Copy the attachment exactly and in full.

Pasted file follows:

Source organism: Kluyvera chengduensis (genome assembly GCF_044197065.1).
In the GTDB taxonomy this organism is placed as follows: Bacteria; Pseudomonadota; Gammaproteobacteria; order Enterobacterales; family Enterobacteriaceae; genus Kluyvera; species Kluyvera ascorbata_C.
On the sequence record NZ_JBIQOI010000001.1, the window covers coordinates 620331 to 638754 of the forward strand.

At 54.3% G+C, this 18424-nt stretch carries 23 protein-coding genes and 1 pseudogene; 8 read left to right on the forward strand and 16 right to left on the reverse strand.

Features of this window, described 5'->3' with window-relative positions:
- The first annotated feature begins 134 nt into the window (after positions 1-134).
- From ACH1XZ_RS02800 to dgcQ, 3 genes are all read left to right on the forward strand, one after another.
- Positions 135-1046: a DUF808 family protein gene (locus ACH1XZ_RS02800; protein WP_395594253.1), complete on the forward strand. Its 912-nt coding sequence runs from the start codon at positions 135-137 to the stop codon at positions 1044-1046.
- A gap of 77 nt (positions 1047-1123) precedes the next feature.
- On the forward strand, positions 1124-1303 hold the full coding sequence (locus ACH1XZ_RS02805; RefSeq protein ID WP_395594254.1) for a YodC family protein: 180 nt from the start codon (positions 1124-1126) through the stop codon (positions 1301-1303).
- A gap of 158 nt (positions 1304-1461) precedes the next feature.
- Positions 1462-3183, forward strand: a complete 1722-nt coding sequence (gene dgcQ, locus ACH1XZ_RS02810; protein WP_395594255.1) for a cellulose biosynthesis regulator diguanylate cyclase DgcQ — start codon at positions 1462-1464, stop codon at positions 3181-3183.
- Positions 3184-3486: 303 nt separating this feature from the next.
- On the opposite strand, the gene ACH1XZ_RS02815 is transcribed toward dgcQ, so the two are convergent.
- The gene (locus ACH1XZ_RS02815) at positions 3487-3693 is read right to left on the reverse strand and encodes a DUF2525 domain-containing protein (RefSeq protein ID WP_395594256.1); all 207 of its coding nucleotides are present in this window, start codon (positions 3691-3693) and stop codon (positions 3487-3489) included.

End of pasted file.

Source organism: Kluyvera chengduensis (genome assembly GCF_044197065.1).
In the GTDB taxonomy this organism is placed as follows: Bacteria; Pseudomonadota; Gammaproteobacteria; order Enterobacterales; family Enterobacteriaceae; genus Kluyvera; species Kluyvera ascorbata_C.
On the sequence record NZ_JBIQOI010000001.1, the window covers coordinates 620331 to 638754 of the forward strand.

At 54.3% G+C, this 18424-nt stretch carries 23 protein-coding genes and 1 pseudogene; 8 read left to right on the forward strand and 16 right to left on the reverse strand.

Features of this window, described 5'->3' with window-relative positions:
- The first annotated feature begins 134 nt into the window (after positions 1-134).
- From ACH1XZ_RS02800 to dgcQ, 3 genes are all read left to right on the forward strand, one after another.
- Positions 135-1046: a DUF808 family protein gene (locus ACH1XZ_RS02800; protein WP_395594253.1), complete on the forward strand. Its 912-nt coding sequence runs from the start codon at positions 135-137 to the stop codon at positions 1044-1046.
- A gap of 77 nt (positions 1047-1123) precedes the next feature.
- On the forward strand, positions 1124-1303 hold the full coding sequence (locus ACH1XZ_RS02805; RefSeq protein ID WP_395594254.1) for a YodC family protein: 180 nt from the start codon (positions 1124-1126) through the stop codon (positions 1301-1303).
- A gap of 158 nt (positions 1304-1461) precedes the next feature.
- Positions 1462-3183, forward strand: a complete 1722-nt coding sequence (gene dgcQ, locus ACH1XZ_RS02810; protein WP_395594255.1) for a cellulose biosynthesis regulator diguanylate cyclase DgcQ — start codon at positions 1462-1464, stop codon at positions 3181-3183.
- Positions 3184-3486: 303 nt separating this feature from the next.
- On the opposite strand, the gene ACH1XZ_RS02815 is transcribed toward dgcQ, so the two are convergent.
- The gene (locus ACH1XZ_RS02815) at positions 3487-3693 is read right to left on the reverse strand and encodes a DUF2525 domain-containing protein (RefSeq protein ID WP_395594256.1); all 207 of its coding nucleotides are present in this window, start codon (positions 3691-3693) and stop codon (positions 3487-3489) included.